If you have a PC or a laptop, most probably both devices has inside an Intel processor. The same thing is also for tablets and smartphones. In general, the Intel brand is glued on a large amount of essential technologies that makes the information to move faster and humans more active.
Another field with the same logo and a bunch of technology. This time the Intel puts its name on a new version of its open-source development board engineered on the Arduino hardware and software. The Intel Galileo Gen 2 is now designed with improved features that makes it more capable for Galileo board enthusiasts.
The engineers work hardly to improve features and offer a better performance, improve the accessibility to peripheral devices and allow users to power the device over the ethernet, and redefine the single board computer for an increased control precision.
Released with the aim to be a good starting point for students, DIY electronics hobbyists and makers, the Intel Galileo Gen 2 is now designed based on the feedback from the user community. What they want and what they need most? The Galileo users want more GPIO’s, a variety of I/O interfaces and compatibility with Arduino UNO R3 shields, and more precise PWM signaling for better motor control.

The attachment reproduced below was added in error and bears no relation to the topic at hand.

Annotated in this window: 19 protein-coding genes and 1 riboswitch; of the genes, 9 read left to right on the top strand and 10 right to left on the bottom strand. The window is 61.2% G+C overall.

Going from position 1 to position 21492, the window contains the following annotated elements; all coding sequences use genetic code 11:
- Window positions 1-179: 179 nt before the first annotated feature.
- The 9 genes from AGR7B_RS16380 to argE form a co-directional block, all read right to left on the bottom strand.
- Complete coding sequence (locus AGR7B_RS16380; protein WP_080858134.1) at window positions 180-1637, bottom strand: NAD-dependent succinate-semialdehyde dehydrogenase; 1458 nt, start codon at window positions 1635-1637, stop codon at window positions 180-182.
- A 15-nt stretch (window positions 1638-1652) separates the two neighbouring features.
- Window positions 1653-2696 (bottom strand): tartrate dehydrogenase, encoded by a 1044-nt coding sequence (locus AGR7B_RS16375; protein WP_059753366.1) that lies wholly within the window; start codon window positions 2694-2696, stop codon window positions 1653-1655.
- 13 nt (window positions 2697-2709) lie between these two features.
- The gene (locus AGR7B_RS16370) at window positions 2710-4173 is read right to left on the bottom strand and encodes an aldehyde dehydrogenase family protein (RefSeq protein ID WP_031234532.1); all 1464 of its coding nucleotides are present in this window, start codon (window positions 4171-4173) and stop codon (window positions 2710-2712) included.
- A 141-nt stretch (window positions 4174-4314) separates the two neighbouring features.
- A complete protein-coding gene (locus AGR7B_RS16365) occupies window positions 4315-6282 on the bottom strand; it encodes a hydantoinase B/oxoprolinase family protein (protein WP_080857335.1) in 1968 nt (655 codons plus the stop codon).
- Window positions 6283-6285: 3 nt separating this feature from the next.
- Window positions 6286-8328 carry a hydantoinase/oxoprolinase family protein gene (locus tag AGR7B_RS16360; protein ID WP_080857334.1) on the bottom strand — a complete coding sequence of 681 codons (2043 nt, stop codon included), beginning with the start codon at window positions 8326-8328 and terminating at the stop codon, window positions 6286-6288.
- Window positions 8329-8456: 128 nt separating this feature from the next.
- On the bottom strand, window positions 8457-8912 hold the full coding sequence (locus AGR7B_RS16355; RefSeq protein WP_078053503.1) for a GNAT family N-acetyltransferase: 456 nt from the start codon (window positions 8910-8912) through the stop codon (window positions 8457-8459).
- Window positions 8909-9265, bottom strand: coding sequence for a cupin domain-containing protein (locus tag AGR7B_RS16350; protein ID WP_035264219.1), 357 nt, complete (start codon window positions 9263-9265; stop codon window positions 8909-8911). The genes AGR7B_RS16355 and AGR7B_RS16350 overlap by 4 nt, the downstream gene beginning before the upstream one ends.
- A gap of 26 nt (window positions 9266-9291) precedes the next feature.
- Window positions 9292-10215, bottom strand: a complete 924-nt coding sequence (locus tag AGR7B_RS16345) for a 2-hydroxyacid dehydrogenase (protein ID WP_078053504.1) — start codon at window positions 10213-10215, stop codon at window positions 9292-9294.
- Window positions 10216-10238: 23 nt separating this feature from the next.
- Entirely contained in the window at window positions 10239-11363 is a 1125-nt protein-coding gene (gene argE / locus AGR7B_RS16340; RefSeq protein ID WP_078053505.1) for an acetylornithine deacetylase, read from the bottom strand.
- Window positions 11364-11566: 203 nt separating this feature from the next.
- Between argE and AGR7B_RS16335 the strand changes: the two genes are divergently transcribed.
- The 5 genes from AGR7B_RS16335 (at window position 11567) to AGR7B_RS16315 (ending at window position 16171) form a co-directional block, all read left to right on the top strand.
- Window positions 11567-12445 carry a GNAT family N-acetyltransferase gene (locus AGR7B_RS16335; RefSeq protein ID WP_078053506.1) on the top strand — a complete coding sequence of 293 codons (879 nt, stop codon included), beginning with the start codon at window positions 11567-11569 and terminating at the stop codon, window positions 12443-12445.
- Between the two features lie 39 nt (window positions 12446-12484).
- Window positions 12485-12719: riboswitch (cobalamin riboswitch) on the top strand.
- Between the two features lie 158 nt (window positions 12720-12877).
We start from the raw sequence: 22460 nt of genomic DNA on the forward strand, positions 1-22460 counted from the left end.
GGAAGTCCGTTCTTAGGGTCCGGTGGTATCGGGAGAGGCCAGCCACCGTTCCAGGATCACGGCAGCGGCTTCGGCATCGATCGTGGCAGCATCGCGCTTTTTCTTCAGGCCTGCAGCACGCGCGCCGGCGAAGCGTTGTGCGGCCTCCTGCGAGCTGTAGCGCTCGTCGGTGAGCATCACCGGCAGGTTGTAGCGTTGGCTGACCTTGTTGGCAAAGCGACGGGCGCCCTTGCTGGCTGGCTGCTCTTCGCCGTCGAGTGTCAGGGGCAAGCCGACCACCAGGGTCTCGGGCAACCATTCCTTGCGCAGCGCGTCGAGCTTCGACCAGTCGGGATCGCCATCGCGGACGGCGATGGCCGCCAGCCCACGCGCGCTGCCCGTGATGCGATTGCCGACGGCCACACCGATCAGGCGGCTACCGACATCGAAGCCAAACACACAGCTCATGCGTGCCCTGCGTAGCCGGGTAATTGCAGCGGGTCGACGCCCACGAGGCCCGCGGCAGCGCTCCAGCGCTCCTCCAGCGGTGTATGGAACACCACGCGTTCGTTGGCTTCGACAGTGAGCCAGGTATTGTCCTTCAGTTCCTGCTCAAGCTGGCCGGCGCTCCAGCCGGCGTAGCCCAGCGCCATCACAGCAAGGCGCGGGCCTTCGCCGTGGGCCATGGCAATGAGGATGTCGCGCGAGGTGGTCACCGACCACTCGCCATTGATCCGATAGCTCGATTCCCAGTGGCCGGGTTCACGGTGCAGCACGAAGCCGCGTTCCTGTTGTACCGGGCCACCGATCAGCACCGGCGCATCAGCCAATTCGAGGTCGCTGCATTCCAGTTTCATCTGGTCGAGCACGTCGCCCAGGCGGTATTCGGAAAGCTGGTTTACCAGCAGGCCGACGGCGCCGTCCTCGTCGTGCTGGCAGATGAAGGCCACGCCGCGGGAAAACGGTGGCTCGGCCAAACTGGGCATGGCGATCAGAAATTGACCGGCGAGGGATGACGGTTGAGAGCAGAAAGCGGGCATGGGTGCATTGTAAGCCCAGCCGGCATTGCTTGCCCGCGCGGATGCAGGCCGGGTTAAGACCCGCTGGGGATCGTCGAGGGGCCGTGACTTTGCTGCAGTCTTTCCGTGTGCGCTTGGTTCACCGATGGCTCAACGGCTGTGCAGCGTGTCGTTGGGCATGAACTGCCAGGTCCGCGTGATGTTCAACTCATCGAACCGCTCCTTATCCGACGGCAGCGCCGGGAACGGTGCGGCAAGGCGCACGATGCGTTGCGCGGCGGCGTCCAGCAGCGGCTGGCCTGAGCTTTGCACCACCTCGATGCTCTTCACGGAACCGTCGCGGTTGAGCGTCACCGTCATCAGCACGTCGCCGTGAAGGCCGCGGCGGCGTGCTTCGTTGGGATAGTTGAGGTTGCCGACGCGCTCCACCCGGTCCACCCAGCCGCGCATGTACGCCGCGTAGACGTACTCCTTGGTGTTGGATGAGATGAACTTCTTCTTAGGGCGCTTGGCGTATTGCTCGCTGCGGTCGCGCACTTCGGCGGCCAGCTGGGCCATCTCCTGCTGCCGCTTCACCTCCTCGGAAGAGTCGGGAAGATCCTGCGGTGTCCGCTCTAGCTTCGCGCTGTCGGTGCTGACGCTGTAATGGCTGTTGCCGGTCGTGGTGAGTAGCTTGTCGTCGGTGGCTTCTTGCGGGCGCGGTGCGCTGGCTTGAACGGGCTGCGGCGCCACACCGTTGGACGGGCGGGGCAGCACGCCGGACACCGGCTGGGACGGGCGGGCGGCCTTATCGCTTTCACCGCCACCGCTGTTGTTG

The second generation of Intel Galileo comes with the same single core Intel Quark SoC X1000 32-bit processor able to operate at a speed up to 400 MHz. Compatible with Arduino UNO R3 shields, the same SBC is able to share the same IDE as Arduino and make it supported for Linux, Windows, and Mac OS.
Other key features are the standard support for I/O interfaces including here a full-sized mini-PCI Express slot, 256 MByte DDR3 with 512 KByte embedded SRAM, Micro-SD slot with support for memory card up to 32GB, one USB host and one USB client port, as well as 100 MB Ethernet port.
The board was designed with several other improvements that coming from the Galileo user community including more GPIO pins (now the Galileo has 12-pin connectors), new 6-pin connector with standard FTDI, 6-pin 3.3V USB TTL UART, 12-bit pulse-width modulation (PWM), UART1 console, the possibility to supply with 12V power input from Ethernet (require Power-over-Ethernet module installation), and a power regulator system with input support from 7V to 15V.
According to the manufacturer, the board will be available worldwide starting from August and will have a price of $60 (€44).